The Bellevue Arts Museum will be hosting the New Art and Sounds from the Pacific Northwest: Indie Folk exhibit from September 16 until January 29, 2023. The exhibit will highlight the Pacific Northwest’s unique artistic ecosystem, including craft traditions, pre-industrial cultures, and Indigenous and settler histories.
Similar to folk art, the works featured in the upcoming exhibit are handmade and frequently blur the lines between functionality and aesthetics. Featured in the exhibit is a playlist selected by Portland’s Mississippi Records, and woven baskets; tooled-wood objects mixed with works that are makeshift; and salvaged materials.
Cappy Thompson, who works with glass mediums, will have his work “Beekeeper” displayed, which is vitreous enamel reverse-painted on blown glass. “Feral Cat,” which includes acrylics with collage on hand-printed paper and oil pastel on canvas, will also be displayed at the exhibit.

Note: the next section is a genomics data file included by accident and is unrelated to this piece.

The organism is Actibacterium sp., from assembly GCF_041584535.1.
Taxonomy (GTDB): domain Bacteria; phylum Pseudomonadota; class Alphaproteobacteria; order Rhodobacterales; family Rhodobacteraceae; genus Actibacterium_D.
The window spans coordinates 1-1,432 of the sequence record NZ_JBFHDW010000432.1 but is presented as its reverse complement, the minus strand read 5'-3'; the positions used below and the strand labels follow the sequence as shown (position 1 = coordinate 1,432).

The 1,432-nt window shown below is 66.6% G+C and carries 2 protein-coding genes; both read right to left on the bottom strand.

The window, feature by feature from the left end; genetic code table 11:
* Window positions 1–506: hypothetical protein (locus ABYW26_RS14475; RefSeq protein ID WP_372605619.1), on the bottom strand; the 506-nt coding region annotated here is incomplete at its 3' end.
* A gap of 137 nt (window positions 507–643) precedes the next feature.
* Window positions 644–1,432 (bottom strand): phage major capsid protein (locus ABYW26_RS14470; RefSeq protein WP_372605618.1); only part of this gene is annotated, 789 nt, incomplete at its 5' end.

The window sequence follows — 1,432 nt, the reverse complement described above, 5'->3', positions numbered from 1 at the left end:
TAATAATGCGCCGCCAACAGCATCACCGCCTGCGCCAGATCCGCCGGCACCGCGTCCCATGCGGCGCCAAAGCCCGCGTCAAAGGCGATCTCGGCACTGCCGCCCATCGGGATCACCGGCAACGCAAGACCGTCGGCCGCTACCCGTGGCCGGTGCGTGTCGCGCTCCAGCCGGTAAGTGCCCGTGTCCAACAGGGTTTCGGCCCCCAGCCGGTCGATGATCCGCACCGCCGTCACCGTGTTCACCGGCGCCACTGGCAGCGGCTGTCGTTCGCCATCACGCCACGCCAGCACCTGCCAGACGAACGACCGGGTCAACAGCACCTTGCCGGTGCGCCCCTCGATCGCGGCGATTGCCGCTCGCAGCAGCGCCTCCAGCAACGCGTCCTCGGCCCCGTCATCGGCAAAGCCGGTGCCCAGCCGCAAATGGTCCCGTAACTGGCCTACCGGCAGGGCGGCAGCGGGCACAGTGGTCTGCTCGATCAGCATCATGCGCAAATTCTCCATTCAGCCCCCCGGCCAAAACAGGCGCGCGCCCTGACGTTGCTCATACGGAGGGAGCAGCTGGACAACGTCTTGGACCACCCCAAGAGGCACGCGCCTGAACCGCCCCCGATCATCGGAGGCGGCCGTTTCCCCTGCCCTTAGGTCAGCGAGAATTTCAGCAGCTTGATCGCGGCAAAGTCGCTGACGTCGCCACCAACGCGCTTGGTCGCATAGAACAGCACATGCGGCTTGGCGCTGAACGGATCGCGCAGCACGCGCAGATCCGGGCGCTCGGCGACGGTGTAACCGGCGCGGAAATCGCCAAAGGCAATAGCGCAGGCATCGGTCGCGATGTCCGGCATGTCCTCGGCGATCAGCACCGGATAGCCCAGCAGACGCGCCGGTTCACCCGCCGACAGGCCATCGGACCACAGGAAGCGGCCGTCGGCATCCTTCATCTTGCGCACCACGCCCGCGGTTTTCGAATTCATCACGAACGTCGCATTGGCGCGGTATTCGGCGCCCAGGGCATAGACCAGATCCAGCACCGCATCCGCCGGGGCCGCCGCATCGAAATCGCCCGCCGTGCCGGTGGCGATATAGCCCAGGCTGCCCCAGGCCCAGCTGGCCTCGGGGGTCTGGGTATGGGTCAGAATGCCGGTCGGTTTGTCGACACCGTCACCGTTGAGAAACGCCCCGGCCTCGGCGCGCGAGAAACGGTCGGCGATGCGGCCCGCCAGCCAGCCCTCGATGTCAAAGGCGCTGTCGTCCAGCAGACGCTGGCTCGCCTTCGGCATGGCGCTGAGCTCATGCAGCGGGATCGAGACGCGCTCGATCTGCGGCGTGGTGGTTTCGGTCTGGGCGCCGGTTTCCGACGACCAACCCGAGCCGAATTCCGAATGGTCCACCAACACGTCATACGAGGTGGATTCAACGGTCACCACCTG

The indie folk genre will be applied to the entire Mississippi Records playlist, as the Pacific Northwest is home to many cultures that have adapted traditional folk music to the modern world, according to the Bellevue Arts Museum. All artists within the playlist are working class people, who all worked day jobs while producing music.
Fred and Toody Cole from rock-band, Dead Moon, ran a dollar store called Buckaroo, on top of construction and laundry work. Michael Hurley created music while working as a parsnip farmer and eight-track repairman.
Brian Mumford, of Dragging an Ox Through Water, works as a librarian and movie projectionist, while musician Ural Thomas still works a construction job at the age of 82, according to the Bellevue Arts Museum.
General admission tickets are $15. For more information visit https://www.bellevuearts.org/